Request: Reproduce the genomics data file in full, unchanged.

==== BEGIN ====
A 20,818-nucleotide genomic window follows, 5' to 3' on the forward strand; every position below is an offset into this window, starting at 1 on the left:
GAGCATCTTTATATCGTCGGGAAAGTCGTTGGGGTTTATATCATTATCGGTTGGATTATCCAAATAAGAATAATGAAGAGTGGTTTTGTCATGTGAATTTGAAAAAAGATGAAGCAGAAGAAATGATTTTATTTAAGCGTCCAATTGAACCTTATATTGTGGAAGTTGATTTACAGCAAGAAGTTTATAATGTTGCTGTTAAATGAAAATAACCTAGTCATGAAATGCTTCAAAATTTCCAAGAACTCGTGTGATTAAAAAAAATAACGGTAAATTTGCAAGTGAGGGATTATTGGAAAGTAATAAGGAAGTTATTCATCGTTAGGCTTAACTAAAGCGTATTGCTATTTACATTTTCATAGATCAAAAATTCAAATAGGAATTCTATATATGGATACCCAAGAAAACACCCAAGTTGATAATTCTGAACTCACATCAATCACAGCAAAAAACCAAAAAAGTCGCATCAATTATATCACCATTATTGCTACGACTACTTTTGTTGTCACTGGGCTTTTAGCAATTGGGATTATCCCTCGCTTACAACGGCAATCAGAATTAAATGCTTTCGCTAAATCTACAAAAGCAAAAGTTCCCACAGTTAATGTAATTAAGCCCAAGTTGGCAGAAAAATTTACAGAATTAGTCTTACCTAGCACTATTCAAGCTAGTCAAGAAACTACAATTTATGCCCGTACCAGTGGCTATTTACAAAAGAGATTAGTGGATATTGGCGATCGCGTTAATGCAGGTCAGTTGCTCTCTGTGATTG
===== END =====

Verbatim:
A 20,818-nucleotide genomic window follows, 5' to 3' on the forward strand; every position below is an offset into this window, starting at 1 on the left:
GAGCATCTTTATATCGTCGGGAAAGTCGTTGGGGTTTATATCATTATCGGTTGGATTATCCAAATAAGAATAATGAAGAGTGGTTTTGTCATGTGAATTTGAAAAAAGATGAAGCAGAAGAAATGATTTTATTTAAGCGTCCAATTGAACCTTATATTGTGGAAGTTGATTTACAGCAAGAAGTTTATAATGTTGCTGTTAAATGAAAATAACCTAGTCATGAAATGCTTCAAAATTTCCAAGAACTCGTGTGATTAAAAAAAATAACGGTAAATTTGCAAGTGAGGGATTATTGGAAAGTAATAAGGAAGTTATTCATCGTTAGGCTTAACTAAAGCGTATTGCTATTTACATTTTCATAGATCAAAAATTCAAATAGGAATTCTATATATGGATACCCAAGAAAACACCCAAGTTGATAATTCTGAACTCACATCAATCACAGCAAAAAACCAAAAAAGTCGCATCAATTATATCACCATTATTGCTACGACTACTTTTGTTGTCACTGGGCTTTTAGCAATTGGGATTATCCCTCGCTTACAACGGCAATCAGAATTAAATGCTTTCGCTAAATCTACAAAAGCAAAAGTTCCCACAGTTAATGTAATTAAGCCCAAGTTGGCAGAAAAATTTACAGAATTAGTCTTACCTAGCACTATTCAAGCTAGTCAAGAAACTACAATTTATGCCCGTACCAGTGGCTATTTACAAAAGAGATTAGTGGATATTGGCGATCGCGTTAATGCAGGTCAGTTGCTCTCTGTGATTG